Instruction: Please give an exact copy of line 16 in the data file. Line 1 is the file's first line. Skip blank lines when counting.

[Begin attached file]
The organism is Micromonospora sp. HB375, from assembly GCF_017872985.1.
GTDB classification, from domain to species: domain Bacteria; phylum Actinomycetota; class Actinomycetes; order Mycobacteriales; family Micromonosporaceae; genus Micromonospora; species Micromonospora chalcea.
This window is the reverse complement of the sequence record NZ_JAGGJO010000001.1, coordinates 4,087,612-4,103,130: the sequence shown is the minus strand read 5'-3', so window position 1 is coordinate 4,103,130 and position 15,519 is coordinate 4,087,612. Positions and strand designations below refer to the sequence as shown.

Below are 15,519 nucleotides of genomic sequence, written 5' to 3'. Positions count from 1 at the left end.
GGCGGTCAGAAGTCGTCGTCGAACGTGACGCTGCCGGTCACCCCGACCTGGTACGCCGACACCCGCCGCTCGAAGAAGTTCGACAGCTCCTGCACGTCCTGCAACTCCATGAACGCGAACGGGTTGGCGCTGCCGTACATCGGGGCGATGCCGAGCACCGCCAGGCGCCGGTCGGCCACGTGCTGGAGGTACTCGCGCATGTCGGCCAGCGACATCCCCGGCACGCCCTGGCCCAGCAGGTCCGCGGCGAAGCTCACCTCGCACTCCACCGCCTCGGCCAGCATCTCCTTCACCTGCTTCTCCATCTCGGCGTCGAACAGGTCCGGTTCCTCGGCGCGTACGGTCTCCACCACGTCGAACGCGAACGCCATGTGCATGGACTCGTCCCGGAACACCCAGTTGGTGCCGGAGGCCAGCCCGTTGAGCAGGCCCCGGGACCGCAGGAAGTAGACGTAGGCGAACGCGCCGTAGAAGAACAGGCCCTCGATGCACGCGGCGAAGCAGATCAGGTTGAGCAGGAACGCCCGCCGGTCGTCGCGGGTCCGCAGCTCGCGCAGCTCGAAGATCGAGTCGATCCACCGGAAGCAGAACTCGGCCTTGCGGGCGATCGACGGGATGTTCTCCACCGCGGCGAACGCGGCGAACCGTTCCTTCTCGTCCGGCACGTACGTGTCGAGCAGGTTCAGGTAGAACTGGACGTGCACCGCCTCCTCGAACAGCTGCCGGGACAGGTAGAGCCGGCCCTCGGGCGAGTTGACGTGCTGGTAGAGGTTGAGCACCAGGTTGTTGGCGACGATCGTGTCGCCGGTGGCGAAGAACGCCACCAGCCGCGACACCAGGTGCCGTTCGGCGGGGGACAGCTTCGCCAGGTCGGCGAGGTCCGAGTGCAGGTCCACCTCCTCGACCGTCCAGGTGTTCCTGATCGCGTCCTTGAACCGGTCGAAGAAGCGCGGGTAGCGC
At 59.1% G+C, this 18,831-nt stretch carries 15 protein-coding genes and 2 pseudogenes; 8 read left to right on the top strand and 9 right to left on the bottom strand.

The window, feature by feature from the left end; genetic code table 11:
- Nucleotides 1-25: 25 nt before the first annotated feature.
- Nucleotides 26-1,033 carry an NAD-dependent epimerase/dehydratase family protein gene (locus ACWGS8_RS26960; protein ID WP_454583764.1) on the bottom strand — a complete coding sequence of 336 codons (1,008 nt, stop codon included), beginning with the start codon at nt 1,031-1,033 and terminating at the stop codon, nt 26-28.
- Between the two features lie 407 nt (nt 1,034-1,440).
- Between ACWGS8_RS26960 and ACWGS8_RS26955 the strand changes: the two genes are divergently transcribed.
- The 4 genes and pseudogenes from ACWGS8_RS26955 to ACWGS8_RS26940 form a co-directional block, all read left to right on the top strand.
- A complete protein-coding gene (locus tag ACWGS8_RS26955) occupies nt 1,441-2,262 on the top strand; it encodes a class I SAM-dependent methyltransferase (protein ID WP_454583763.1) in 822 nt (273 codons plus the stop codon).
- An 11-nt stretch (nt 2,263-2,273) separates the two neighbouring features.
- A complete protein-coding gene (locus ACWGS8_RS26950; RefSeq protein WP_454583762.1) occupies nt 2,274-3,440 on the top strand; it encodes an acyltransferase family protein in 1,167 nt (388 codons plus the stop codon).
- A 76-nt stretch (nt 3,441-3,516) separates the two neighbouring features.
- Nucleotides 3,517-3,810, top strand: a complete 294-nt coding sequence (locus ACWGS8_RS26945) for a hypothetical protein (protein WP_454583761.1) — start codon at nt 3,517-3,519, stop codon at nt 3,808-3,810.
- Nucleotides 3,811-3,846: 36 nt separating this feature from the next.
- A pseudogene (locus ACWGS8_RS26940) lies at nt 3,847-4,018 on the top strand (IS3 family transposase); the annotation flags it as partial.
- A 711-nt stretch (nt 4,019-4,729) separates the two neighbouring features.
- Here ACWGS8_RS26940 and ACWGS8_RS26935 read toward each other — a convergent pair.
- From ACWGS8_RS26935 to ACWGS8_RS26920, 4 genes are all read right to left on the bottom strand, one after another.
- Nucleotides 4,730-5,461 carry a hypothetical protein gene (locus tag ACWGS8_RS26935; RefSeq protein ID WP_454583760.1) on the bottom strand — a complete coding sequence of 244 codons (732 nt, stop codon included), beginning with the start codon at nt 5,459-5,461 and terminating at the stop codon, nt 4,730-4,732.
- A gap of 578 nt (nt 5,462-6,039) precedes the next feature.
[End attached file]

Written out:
- A 76-nt stretch (nt 3,441-3,516) separates the two neighbouring features.